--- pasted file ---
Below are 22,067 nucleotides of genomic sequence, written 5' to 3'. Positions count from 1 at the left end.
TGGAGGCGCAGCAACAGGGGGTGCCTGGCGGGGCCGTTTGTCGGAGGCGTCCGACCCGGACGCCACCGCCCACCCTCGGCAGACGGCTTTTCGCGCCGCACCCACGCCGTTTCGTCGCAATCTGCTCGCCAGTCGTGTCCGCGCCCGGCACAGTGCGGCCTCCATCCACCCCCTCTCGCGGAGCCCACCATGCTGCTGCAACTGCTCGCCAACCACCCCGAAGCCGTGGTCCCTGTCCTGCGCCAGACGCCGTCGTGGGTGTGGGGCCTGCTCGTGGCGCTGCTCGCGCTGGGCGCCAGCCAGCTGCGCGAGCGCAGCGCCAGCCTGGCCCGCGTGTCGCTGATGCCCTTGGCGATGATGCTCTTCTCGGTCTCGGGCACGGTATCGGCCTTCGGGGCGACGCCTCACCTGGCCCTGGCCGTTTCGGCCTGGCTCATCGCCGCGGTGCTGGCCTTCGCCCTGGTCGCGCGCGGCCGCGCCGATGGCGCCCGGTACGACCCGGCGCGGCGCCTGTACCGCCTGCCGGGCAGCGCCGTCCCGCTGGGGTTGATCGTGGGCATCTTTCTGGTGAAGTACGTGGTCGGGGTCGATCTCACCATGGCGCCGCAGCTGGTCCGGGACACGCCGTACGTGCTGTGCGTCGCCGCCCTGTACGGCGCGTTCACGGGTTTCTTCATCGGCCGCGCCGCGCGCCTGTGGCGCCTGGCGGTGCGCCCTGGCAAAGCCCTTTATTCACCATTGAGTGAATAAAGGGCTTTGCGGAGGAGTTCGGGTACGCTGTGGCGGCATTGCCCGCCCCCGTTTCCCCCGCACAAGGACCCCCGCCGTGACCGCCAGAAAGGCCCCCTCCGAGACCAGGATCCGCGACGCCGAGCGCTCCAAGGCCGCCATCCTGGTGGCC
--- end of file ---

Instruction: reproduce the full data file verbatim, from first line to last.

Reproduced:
Below are 22,067 nucleotides of genomic sequence, written 5' to 3'. Positions count from 1 at the left end.
TGGAGGCGCAGCAACAGGGGGTGCCTGGCGGGGCCGTTTGTCGGAGGCGTCCGACCCGGACGCCACCGCCCACCCTCGGCAGACGGCTTTTCGCGCCGCACCCACGCCGTTTCGTCGCAATCTGCTCGCCAGTCGTGTCCGCGCCCGGCACAGTGCGGCCTCCATCCACCCCCTCTCGCGGAGCCCACCATGCTGCTGCAACTGCTCGCCAACCACCCCGAAGCCGTGGTCCCTGTCCTGCGCCAGACGCCGTCGTGGGTGTGGGGCCTGCTCGTGGCGCTGCTCGCGCTGGGCGCCAGCCAGCTGCGCGAGCGCAGCGCCAGCCTGGCCCGCGTGTCGCTGATGCCCTTGGCGATGATGCTCTTCTCGGTCTCGGGCACGGTATCGGCCTTCGGGGCGACGCCTCACCTGGCCCTGGCCGTTTCGGCCTGGCTCATCGCCGCGGTGCTGGCCTTCGCCCTGGTCGCGCGCGGCCGCGCCGATGGCGCCCGGTACGACCCGGCGCGGCGCCTGTACCGCCTGCCGGGCAGCGCCGTCCCGCTGGGGTTGATCGTGGGCATCTTTCTGGTGAAGTACGTGGTCGGGGTCGATCTCACCATGGCGCCGCAGCTGGTCCGGGACACGCCGTACGTGCTGTGCGTCGCCGCCCTGTACGGCGCGTTCACGGGTTTCTTCATCGGCCGCGCCGCGCGCCTGTGGCGCCTGGCGGTGCGCCCTGGCAAAGCCCTTTATTCACCATTGAGTGAATAAAGGGCTTTGCGGAGGAGTTCGGGTACGCTGTGGCGGCATTGCCCGCCCCCGTTTCCCCCGCACAAGGACCCCCGCCGTGACCGCCAGAAAGGCCCCCTCCGAGACCAGGATCCGCGACGCCGAGCGCTCCAAGGCCGCCATCCTGGTGGCC